11: Blossoms: ‘Ribbon Around The Bomb’
Wiping the slate clean, Blossoms stepped away from their all-encompassing indie-pop jangles and headed into new territory in every sense on their 2022 album, Ribbon Around The Bomb. A complex amalgamation of influences including wedding cheese, Simon And Garfunkel-style acoustics and a lot of theatrics, the record runs with creativity and ensures that each track is a personality-filled nugget of its own. Blossoms threw a curveball into the mix with this one, and that decision very much extended to the artwork. Where their previous three albums featured the band on the cover, Ribbon Around The Bomb’s sleeve fits a different brief, emerging as a visually striking classic among the best album covers of 2022. After the band’s creative director, Edwin Burdis, heard the album, he told the group he imagined its artwork would feature wood engravings – and so it does. Created by Hilary Paynter, the sleeve couldn’t be a more visually perfect representation of the music within.
Illustrator: Hilary Paynter
10: Calvin Harris: ‘Funk Wav Bounces Vol.2’
A whopping five years on from his career-defining step into the world of laidback nu-disco, Funk Wav Bounces Vol.1, summer 2022 was the perfect time for Calving Harris to issue a follow-up. With outstanding creativity – and, in the shape of Potion, one of the best Dua Lipa songs of the 2020s – Harris’ production work evokes a beachy paradise. And the album cover couldn’t be any more fitting, picturing as it does a secluded island littered with palm trees and surrounded by blue sky and sea. All that’s missing is a sunbed and a piña colada.
9: Foals: ‘Life Is Yours’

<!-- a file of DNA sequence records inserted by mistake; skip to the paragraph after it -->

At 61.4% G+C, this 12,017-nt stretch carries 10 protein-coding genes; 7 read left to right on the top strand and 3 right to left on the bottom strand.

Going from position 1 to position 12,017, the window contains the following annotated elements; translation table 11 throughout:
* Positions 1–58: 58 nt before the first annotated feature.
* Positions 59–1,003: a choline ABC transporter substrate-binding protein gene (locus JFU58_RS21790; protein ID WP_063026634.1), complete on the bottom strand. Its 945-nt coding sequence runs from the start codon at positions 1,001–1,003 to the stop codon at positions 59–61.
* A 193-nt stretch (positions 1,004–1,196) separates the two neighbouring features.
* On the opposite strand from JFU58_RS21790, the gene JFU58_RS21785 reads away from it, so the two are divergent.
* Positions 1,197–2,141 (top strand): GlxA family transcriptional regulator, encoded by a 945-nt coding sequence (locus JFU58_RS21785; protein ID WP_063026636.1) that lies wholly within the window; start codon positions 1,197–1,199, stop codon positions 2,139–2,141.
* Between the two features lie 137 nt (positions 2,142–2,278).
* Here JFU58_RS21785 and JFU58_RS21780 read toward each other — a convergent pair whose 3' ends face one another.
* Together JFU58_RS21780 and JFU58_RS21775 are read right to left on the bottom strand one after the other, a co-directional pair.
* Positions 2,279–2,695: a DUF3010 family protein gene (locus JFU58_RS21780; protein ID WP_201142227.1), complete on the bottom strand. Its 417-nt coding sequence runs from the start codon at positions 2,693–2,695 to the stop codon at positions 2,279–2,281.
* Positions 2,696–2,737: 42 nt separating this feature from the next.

Three years after the release of their awe-inspiring two-part album, Everything Not Saved Will Be Lost, Foals returned in the summer of 2022 with Life Is Yours. Delicately formulated to be equal parts pre- and post-2000s Foals, it takes on mirror-ball reflections tinged with raucous guitar slams. Ready-made for large crowds at summer festivals, the album’s positive energy makes it feel as though you’re experiencing everything in full contrast – and it has an album cover to match. Taken on a 35mm camera, the photo is vibrant, with striking pink roses set against a bright white car bonnet. It doesn’t hold much meaning but it looks lovely placed alongside other contenders among the best album covers of 2022.
8: Liam Gallagher: ‘C’mon You Know’
When former Oasis frontman Liam Gallagher announced he was returning to music in 2017, three years after the split of Beady Eye, it was like a grenade went off in the music industry – and the fire still rages. Half a decade down the line, 2022 saw the release of his eagerly anticipated third album, C’mon You Know, whose release coincided with the historical announcement of a headline Knebworth show, demand for which forced a second night to be added. With Gallagher’s voice sounding stronger than ever at the age of 49, C’mon You Know is packed with tongue-in-cheek lyrics, stadium-ready anthems and even a stab at a cinematic number. While he spent the 90s cultivating his cocky image, the singer very much remains a man of the people. Placing him among superfans, the album cover perfectly reflects the love Gallagher has inspired in younger generations.
7: Years & Years: ‘Night Call’
The past year has been an absolute showstopper for Olly Alexander, aka Years & Years. After parting ways with his former bandmates, Alexander’s creative fluidity runs rampant on Night Call, a concept album which portrays a genderless utopia set thousands of years in the future. While Years & Years’ breakout singles were heavy with feel-good dance tracks, Night Call is an outrageously free showcase of Alexander’s musical maturity. A statement pop record that couldn’t be anymore relevant today, it comes replete with a perfectly fitting album cover that will continue to spark conversation in years and years to come.
6: The Wombats: ‘Fix Yourself, Not The World’